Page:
Becoming A Leader
Her entry into leadership was certainly more structured than most women in the commercial sector, but the essence of her experience as a Squadron Commander – her first leadership assignment – might sound familiar to many executives of either gender. She remembers realizing that her job was no longer ‘hands on.’ Leadership is “about getting the right people together and telling them what the end-state is, and then giving them some parameters. And then you tell them, ‘go figure out what the solution is.’”
She learned early on that to help team members succeed she had to give them her insights too, but more importantly she had to believe they could do it and prepare to be surprised by how good their approaches were. There have been many times, she said, when she realized that her people’s solutions were better than what she could have developed on her own. At the moment you let yourself be surprised by their work, she said, you’re a leader. She let go of the need to control the outcome because she realized she didn’t have time to do the work herself and that her job was selecting the right talent and giving them the right support.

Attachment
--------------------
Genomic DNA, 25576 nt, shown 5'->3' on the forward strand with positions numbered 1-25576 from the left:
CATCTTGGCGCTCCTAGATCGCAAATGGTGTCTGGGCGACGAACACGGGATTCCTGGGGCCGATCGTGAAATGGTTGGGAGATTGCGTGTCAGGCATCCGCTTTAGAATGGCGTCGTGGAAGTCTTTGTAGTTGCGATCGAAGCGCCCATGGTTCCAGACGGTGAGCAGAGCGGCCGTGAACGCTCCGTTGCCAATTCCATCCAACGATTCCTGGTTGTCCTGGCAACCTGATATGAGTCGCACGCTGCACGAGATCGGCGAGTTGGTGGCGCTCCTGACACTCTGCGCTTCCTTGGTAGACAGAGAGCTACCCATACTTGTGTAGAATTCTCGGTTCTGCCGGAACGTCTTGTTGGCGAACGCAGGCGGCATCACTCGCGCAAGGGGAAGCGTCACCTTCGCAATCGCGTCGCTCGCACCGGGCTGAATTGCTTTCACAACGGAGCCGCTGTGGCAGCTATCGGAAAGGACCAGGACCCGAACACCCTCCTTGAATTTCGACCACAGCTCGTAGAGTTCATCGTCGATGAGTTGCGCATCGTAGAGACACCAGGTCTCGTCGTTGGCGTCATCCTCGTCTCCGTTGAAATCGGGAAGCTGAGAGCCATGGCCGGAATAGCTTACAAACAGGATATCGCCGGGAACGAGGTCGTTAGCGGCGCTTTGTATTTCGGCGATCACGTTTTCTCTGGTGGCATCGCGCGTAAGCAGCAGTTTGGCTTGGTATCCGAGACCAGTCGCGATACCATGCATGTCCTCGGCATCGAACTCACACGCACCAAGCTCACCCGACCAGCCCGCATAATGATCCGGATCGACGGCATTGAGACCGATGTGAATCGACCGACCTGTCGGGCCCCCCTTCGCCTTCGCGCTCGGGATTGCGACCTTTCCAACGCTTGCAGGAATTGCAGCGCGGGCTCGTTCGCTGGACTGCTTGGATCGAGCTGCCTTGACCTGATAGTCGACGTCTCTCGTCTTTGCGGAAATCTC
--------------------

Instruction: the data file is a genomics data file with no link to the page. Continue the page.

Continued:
Though she learned this lesson early on, she’s still using this leadership approach and inviting others to contribute their best. Watch her leadership style in action speaking last year to the Logistics Officers Association (LOA) and challenging them to be part of the solution to cutting the U.S. defense budget while improving service levels.
The Senior Leadership Journey